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Effect of wound location and the use of topical collagen gel on exuberant granulation tissue formation and wound healing in the horse and pony.
Am J Vet Res 1985; 46(7):1438-44AJ

Abstract

Preformed collagen gel was topically applied to cutaneous wounds of the equine dorsal fetlock (thoracic limb) and metatarsal regions to evaluate the effect on exuberant granulation tissue production and wound healing. In 6 horses and 3 ponies (less than 140 cm high at the withers and less than 365 kg), 36 standardized cutaneous limb wounds were surgically induced (4 wounds/animal); 18 wounds were treated topically with collagen gel, and 18 wounds were not treated (controls). Collagen gel was initially applied to the wound at 0, 2, or 7 days after wound formation (groups 1, 2, and 3, respectively). Four measurements were regularly made: amount of wound contraction and the size of the granulation bed, epithelial covering, and total wound. Sequential skin and wound biopsies were evaluated histologically to assess wound healing. Using a computer, data were analyzed for differences in the 4 measurements between treated and control wounds, between fetlock wounds and metatarsal wounds, and among groups 1, 2, and 3. Analyses were performed on days 15 and 45 of wound healing and on the final day of healing. A significant difference (P greater than 0.05) in the production of exuberant granulation tissue, rate of epithelialization, or degree of wound contraction was not detected between the collagen-treated and control wounds. Total healing time and final scar size were similar. Wound healing patterns were significantly different (P less than 0.05) in the fetlock wounds and metatarsal wounds. All wounds enlarged up to day 15 with fetlock wounds enlarging significantly more than did the metatarsal wounds.(

ABSTRACT

TRUNCATED AT 250 WORDS)

Authors

No affiliation info availableNo affiliation info availableNo affiliation info availableNo affiliation info available

Pub Type(s)

Comparative Study
Journal Article

Language

eng

PubMed ID

4026023

Citation

Bertone, A L., et al. "Effect of Wound Location and the Use of Topical Collagen Gel On Exuberant Granulation Tissue Formation and Wound Healing in the Horse and Pony." American Journal of Veterinary Research, vol. 46, no. 7, 1985, pp. 1438-44.
Bertone AL, Sullins KE, Stashak TS, et al. Effect of wound location and the use of topical collagen gel on exuberant granulation tissue formation and wound healing in the horse and pony. Am J Vet Res. 1985;46(7):1438-44.
Bertone, A. L., Sullins, K. E., Stashak, T. S., & Norrdin, R. W. (1985). Effect of wound location and the use of topical collagen gel on exuberant granulation tissue formation and wound healing in the horse and pony. American Journal of Veterinary Research, 46(7), pp. 1438-44.
Bertone AL, et al. Effect of Wound Location and the Use of Topical Collagen Gel On Exuberant Granulation Tissue Formation and Wound Healing in the Horse and Pony. Am J Vet Res. 1985;46(7):1438-44. PubMed PMID: 4026023.
* Article titles in AMA citation format should be in sentence-case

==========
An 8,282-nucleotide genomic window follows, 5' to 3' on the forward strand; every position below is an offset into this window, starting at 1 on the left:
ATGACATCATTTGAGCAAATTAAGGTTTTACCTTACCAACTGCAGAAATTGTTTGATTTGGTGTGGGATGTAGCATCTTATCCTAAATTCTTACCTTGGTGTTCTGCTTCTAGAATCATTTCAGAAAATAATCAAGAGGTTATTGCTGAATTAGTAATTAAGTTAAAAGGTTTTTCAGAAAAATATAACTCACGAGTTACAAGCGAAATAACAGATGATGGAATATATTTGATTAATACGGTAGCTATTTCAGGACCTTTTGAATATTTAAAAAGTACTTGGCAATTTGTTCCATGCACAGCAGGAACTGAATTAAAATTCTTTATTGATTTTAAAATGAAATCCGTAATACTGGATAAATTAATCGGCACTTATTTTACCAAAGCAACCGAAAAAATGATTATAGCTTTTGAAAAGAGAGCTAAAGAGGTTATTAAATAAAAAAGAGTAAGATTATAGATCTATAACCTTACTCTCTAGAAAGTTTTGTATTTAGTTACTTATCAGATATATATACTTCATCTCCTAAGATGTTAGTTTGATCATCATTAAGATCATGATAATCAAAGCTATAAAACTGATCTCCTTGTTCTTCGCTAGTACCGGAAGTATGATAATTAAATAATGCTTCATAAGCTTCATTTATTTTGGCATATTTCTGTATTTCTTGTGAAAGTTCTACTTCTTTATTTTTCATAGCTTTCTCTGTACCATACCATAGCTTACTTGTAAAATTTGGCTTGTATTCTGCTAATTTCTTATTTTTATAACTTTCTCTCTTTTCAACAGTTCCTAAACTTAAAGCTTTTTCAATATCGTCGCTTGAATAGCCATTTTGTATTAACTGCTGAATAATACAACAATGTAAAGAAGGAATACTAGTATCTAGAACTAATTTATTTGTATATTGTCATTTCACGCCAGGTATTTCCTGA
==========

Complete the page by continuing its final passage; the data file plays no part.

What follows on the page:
TY - JOUR T1 - Effect of wound location and the use of topical collagen gel on exuberant granulation tissue formation and wound healing in the horse and pony. AU - Bertone,A L, AU - Sullins,K E, AU - Stashak,T S, AU - Norrdin,R W, PY - 1985/7/1/pubmed PY - 1985/7/1/medline PY - 1985/7/1/entrez SP - 1438 EP - 44 JF - American journal of veterinary research JO - Am. J. Vet. Res. VL - 46 IS - 7 N2 - Preformed collagen gel was topically applied to cutaneous wounds of the equine dorsal fetlock (thoracic limb) and metatarsal regions to evaluate the effect on exuberant granulation tissue production and wound healing. In 6 horses and 3 ponies (less than 140 cm high at the withers and less than 365 kg), 36 standardized cutaneous limb wounds were surgically induced (4 wounds/animal); 18 wounds were treated topically with collagen gel, and 18 wounds were not treated (controls). Collagen gel was initially applied to the wound at 0, 2, or 7 days after wound formation (groups 1, 2, and 3, respectively). Four measurements were regularly made: amount of wound contraction and the size of the granulation bed, epithelial covering, and total wound. Sequential skin and wound biopsies were evaluated histologically to assess wound healing. Using a computer, data were analyzed for differences in the 4 measurements between treated and control wounds, between fetlock wounds and metatarsal wounds, and among groups 1, 2, and 3. Analyses were performed on days 15 and 45 of wound healing and on the final day of healing. A significant difference (P greater than 0.05) in the production of exuberant granulation tissue, rate of epithelialization, or degree of wound contraction was not detected between the collagen-treated and control wounds. Total healing time and final scar size were similar. Wound healing patterns were significantly different (P less than 0.05) in the fetlock wounds and metatarsal wounds. All wounds enlarged up to day 15 with fetlock wounds enlarging significantly more than did the metatarsal wounds.(ABSTRACT TRUNCATED AT 250 WORDS) SN - 0002-9645 UR - https://www.unboundmedicine.com/medline/citation/4026023/Effect_of_wound_location_and_the_use_of_topical_collagen_gel_on_exuberant_granulation_tissue_formation_and_wound_healing_in_the_horse_and_pony_ DB - PRIME DP - Unbound Medicine ER -